Before 1157 Walter of Routh gave Bridlington priory 2 bovates at Routh, parts of which were exchanged with William de Scruteville for other land there c. 1190. (fn. 20)

Land at Routh was also held by the St. Quintins, as tenants of the Scrutevilles and their heirs, (fn. 21) and by Lady Agnes of Kelk, who was succeeded, as at Aldbrough, by William of Sunderlandwick. (fn. 22) Land in or adjoining Routh was held by Amand de Surdeval in the 13th century and by his namesake in the 1370s. (fn. 23)

Routh hospital was endowed with 1½ bovate in the parish in the 13th century. (fn. 24)

ECONOMIC HISTORY

COMMON LANDS AND INCLOSURE. There seem to have been three or four open fields in the 17th century, North, East, and West fields, and one variously called Hill field, (Old) Mill Hill field, or Old Mill field, which may merely have been a part of East field. (fn. 25) As elsewhere in the East Riding, the fields contained both broad and narrow lands. (fn. 26) The tillage was surrounded by extensive carrs which provided common meadowland and pastures. North and east of the village meadow land was mentioned in areas called the Furze, Wrea, later Ray, hill, Segham marr, and Spittle ings, as well as in the eastern carrs; other meadows lay close to the southern boundary at Cockthorn and Colson, in or adjoining Red, possibly Reed, carr, (fn. 27) and nearby was Stargate meadow. Much of the meadowland bordered the open fields, which contained other, probably smaller, pieces of meadow. Part of the eastern carrs, described as Routh marsh, was evidently being used as a common pasture in 1389, (fn. 28) and in the 17th century there were two there, East and Deep carr pastures. The village's third pasture, sometimes called Cow pasture, occupied low-lying ground west of the village.


Routh c. 1650

Routh c. 1650

Routh was inclosed c. 1675 (fn. 29) but the agreement and other records seem not to have sur vived. The earlier layout in the open fields was followed in the making of the new closes, which long after retained the characteristic narrow, curved shape of inclosed selions. (fn. 30) Some of the allotments evidently remained undivided after inclosure: in 1699 a North field close apparently contained 96 a., and 85 a. lay in West pasture close in 1782, when the 44-a. Whin hill and some other carrland were still unimproved rough grazing. (fn. 31)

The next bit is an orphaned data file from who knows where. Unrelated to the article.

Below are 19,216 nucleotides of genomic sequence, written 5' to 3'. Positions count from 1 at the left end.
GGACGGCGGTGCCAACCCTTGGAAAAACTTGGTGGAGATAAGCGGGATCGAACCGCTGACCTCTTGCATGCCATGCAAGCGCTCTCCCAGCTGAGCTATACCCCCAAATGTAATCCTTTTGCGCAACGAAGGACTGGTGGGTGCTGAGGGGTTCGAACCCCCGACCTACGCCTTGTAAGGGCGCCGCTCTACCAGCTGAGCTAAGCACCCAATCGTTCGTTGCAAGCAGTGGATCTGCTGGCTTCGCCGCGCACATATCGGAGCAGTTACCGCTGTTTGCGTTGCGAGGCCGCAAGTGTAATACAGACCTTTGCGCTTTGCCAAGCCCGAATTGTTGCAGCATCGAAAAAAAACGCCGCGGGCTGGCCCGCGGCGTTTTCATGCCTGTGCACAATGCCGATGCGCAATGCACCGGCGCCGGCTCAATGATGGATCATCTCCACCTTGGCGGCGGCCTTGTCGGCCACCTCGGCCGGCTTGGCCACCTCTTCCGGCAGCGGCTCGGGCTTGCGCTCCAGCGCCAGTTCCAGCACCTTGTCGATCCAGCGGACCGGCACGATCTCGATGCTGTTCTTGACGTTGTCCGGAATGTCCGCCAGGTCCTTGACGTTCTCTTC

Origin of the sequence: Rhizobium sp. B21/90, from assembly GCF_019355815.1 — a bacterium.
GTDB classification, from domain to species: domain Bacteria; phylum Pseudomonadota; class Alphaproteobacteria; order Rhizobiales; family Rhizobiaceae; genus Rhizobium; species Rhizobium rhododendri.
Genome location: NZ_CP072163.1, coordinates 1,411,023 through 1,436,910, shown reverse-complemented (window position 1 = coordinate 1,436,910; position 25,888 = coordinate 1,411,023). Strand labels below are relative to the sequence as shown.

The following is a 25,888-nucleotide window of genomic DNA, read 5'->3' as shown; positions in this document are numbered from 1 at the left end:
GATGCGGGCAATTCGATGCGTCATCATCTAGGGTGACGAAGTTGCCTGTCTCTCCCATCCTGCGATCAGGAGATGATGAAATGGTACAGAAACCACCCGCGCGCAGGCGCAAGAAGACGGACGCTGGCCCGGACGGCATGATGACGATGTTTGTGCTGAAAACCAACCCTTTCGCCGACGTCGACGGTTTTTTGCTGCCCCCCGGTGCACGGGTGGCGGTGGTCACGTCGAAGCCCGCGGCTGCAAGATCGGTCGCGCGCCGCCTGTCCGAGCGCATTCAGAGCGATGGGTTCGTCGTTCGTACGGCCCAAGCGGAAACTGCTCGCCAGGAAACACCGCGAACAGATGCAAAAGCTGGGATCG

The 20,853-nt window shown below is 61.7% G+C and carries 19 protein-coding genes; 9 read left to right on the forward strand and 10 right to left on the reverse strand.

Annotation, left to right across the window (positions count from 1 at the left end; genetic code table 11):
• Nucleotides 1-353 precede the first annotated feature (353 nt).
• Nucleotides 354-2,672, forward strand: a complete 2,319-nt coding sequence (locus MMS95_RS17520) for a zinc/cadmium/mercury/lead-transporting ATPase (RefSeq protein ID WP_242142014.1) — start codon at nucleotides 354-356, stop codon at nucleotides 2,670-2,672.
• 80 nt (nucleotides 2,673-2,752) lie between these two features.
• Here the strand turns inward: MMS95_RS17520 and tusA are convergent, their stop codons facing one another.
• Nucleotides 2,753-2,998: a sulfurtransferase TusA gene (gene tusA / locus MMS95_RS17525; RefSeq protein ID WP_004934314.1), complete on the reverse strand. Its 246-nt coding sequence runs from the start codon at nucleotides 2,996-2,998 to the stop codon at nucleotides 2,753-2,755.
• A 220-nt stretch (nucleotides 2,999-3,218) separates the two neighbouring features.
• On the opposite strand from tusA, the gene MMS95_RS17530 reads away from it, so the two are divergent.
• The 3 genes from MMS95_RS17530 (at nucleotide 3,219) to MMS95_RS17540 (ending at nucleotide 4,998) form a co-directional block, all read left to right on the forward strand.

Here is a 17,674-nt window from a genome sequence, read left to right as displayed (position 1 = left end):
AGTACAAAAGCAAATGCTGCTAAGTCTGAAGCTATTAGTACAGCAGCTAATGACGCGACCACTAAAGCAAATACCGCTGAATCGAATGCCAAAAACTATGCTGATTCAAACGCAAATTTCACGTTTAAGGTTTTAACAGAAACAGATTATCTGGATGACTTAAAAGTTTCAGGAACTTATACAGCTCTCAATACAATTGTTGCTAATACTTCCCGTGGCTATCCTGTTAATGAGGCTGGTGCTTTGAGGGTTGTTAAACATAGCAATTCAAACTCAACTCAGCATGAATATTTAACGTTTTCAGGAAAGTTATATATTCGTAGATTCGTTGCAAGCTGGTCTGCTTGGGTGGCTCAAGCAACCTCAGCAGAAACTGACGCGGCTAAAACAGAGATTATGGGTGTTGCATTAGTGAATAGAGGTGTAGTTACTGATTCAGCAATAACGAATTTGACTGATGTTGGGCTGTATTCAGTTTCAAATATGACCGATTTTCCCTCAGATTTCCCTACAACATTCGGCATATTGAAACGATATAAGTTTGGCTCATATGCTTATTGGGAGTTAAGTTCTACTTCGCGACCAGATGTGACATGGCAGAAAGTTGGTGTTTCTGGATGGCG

MEDIEVAL HOLDINGS AND TENURES. In 1086 there were 7 villeins with 2 ploughs on St. John's estate at Routh, which included 12 a. of meadow. Two carucates formerly belonging to the church were then said to be waste. (fn. 32) William de Scruteville had an intake at Routh c. 1190, (fn. 33) and the carrs were reduced by the making of closes, primarily perhaps by Meaux abbey which established a grange at Routh in the 13th century. The abbey exchanged a close of woodland and other land for part of Routh carr between 1235 and 1249, (fn. 34) and had closes there called Carr dales c. 1300. Those closes and others belonging to Scruteville's successor, Sir John de Ros, were used as meadows but after mowing all were intercommoned by both proprietors. (fn. 35) Meaux abbey's grange, or manor, at Routh was said to comprise 9½ bovates, or 150 a. of arable land and more than 35 a. of meadow. By 1396 most of it had been leased to one man, who held 1 carucate and other land for nearly £4 10s. a year; fourteen other holdings producing less than 10s. each brought the abbey's total rental at Routh to just over £7 a year. Two of the tenants also owed works at North grange, in Meaux, and later rents included renders of poultry. (fn. 36) The manor of the Roses included no or little demesne in the late 13th century, when all or part of the holding was let during a minority for £23 a year. Tenants on that manor then owed chevage. (fn. 37)